LIHUE — On Aug. 6, 1945, at 8:15 a.m., Hiroko Kunioka’s grandmother was in Hiroshima with her nephew. That was when the United States dropped the atomic bomb on Hiroshima.
“I remember everything,” Kunioka said. “I was seven years old, and I remember all the smoke, and how tall it was, rising in the sky. My grandmother and nephew died because they were in Hiroshima. I was at home located on the outskirts of Hiroshima.”
Kunioka was among the guests to the Mokuto Shiki, or Silent Prayer Ceremony, on Monday at the Moikeha Building with several ministers from the different Buddhist churches officiating.
Mokuto Shiki is a traditional event held in Japan on the anniversary of the tragic events where people’s lives are lost, said Art Umezu of the Kauai Economic Development office.
“This is the first time we’re doing this service, and I believe there are no other counties where they stop to remember the impact of the atom bomb dropping,” he said.
They also offer mokuto shiki, or silent prayers, for victims of the recent flood disaster in Hiroshima, Okayama, Ehime, and other areas in southwestern Japan.
Kunioka was joined by Takako Decker, a survivor of the atomic bombing of Nagasaki on 11:02 a.m., Aug. 9, 1945.
“I really appreciate what the people of Kauai do for the victims in Hiroshima,” Kunioka said. “I watch, and I cry because I am so grateful.”
Decker said she was in high school when the bomb dropped on Nagasaki.
“I was 15 years old, and in high school,” she said. “It was the wartime, and I was called on to work in a factory outside of the town. That is the reason I survived. The factory was five, or six miles away from where the bomb dropped.”
Rev. Kohtoku Hirao of the Waimea Shingon Mission officiated over the mokuto shiki ceremony where the bombing survivors were given the opportunity to offer incense in memory of the victims.
“Here in Hawaii, there were many people who came from Hiroshima and Nagasaki,” Hirao said. “That means our ancestors’ family or friends might have been in Hiroshima or Nagasaki when the atomic bomb was dropped — so many precious human lives were lost by the first atomic bombing in human history.”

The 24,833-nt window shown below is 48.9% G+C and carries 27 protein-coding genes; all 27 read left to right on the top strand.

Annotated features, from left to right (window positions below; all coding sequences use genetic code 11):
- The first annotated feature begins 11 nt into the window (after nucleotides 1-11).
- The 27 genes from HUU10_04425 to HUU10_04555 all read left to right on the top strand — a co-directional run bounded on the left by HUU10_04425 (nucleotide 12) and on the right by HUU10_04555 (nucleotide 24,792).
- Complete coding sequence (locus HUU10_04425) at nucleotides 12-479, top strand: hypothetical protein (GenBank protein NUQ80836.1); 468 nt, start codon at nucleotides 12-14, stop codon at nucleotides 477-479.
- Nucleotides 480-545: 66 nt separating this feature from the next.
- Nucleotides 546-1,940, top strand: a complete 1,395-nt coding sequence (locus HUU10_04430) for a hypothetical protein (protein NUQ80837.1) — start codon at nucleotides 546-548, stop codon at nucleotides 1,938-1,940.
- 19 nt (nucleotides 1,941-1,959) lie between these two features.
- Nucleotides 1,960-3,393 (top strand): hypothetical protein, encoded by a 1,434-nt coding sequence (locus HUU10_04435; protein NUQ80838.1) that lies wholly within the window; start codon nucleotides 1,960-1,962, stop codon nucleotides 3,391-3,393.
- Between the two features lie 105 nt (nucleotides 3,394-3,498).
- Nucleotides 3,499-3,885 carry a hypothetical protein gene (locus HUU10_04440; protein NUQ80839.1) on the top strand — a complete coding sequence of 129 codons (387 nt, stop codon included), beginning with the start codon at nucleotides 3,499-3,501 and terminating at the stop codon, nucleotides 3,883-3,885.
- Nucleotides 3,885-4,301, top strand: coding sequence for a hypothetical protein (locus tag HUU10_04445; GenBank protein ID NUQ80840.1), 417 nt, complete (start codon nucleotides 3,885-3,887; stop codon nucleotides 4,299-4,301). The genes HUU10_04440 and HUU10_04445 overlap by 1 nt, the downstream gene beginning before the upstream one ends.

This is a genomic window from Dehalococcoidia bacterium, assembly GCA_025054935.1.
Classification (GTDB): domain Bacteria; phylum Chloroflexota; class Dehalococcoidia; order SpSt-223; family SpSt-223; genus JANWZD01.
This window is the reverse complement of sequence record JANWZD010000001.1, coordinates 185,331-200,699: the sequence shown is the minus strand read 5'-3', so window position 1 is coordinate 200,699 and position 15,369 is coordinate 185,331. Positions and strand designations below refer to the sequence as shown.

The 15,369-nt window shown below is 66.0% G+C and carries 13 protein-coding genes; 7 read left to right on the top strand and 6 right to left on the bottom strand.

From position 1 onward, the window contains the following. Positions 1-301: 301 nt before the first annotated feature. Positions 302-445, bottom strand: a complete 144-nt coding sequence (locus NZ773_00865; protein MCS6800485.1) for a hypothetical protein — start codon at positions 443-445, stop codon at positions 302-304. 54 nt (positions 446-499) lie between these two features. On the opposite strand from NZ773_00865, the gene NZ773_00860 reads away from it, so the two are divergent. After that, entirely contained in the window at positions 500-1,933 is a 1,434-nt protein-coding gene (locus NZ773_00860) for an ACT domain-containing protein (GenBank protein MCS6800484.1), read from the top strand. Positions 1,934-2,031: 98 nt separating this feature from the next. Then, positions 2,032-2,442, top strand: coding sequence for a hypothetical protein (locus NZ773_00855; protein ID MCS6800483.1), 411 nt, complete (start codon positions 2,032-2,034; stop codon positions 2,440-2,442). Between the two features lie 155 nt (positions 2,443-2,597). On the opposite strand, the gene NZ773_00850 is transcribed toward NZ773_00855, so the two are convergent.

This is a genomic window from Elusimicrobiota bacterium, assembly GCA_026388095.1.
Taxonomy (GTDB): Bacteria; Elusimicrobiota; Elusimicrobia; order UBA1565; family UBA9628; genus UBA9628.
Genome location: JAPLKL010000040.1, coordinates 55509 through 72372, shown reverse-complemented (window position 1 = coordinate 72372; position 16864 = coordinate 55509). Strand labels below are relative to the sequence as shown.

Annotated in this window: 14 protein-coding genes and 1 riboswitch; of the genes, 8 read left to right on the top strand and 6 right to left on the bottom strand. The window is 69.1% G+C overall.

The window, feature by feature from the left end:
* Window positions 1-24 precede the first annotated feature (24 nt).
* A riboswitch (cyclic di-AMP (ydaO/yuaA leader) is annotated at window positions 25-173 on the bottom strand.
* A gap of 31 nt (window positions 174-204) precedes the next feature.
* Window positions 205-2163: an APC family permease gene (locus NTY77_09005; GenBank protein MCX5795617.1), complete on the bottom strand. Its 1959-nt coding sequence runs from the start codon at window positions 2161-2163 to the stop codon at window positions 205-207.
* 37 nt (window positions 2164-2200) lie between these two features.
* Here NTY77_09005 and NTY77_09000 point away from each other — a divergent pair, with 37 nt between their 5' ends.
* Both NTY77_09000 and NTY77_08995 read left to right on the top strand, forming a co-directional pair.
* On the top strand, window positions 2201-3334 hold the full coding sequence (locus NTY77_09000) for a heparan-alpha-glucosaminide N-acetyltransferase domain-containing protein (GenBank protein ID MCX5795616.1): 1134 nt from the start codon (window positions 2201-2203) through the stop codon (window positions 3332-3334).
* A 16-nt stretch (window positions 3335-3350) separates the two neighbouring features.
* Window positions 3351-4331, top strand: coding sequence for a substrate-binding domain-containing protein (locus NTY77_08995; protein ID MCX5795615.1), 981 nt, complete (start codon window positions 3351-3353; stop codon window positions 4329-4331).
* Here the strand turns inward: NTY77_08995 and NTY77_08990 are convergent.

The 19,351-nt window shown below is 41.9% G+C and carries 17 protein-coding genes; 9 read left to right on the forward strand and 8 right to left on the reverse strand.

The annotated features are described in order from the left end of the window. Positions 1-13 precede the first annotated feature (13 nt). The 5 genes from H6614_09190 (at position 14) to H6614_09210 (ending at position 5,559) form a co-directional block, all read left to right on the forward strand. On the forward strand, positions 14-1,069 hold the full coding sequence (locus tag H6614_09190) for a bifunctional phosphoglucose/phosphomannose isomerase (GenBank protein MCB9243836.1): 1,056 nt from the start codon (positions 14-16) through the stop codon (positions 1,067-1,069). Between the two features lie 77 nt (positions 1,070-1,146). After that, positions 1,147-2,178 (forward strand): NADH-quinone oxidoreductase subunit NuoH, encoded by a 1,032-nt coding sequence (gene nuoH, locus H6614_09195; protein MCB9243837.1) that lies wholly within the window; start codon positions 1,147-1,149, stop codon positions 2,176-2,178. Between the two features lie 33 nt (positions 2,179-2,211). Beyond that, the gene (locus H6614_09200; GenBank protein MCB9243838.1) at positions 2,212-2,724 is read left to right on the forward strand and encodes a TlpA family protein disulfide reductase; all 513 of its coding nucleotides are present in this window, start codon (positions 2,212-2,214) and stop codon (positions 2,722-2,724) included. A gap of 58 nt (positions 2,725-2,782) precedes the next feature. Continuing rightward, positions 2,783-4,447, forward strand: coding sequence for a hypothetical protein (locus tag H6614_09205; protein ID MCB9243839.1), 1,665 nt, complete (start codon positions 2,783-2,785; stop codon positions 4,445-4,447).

The total number of deaths estimated from the Hiroshima bombing was about 150,000 and from the Nagasaki bombing about 75,000. Some reports have higher total fatalities and some, lower.
Janine Rapozo of the county’s human resource office was one of the people in attendance, noting that she had traveled with the Kauai Yankees youth baseball team to Hiroshima on a goodwill baseball trip.
“We got to see the Peace Park and the museum,” Rapozo said. “Unfortunately, parts of the museum were closed, but I could see the impact the exhibits had on the kids. I’m glad we’re doing this.”
The ceremony was enhanced by a display on Hiroshima provided and the effects of the atomic bomb, including the story of Sadako and her battle against leukemia caused by the bombing.
“Nuclear weapon is not just a weapon,” Hirao said. “Nuclear weapons are a threat to peace. The radioactivity created by an atomic bomb causes radiation damage. There was black rain following the Hiroshima bombing. The black rain is called fallout and is an aftereffect of a nuclear explosion. The victims taught us a lesson on what atomic bomb brings. Atomic bombs must not be used again. Never again.”
Umezu said Mokuto Shiki is a vehicle for world peace, and invited guests to fold orizuru, or paper cranes that symbolize peace in Japan. These paper cranes created with the help of the Kauai Japanese Cultural Society will be displayed at this year’s Matsuri Kauai festival on Sept. 22.
“We are gathering here,” Hirao said. “Kauai is the place in the United States nearest to Japan, and we are offering a moment of silence for Japan from here.”
Dennis Fujimoto, staff writer and photographer, can be reached at 245-0453 or firstname.lastname@example.org.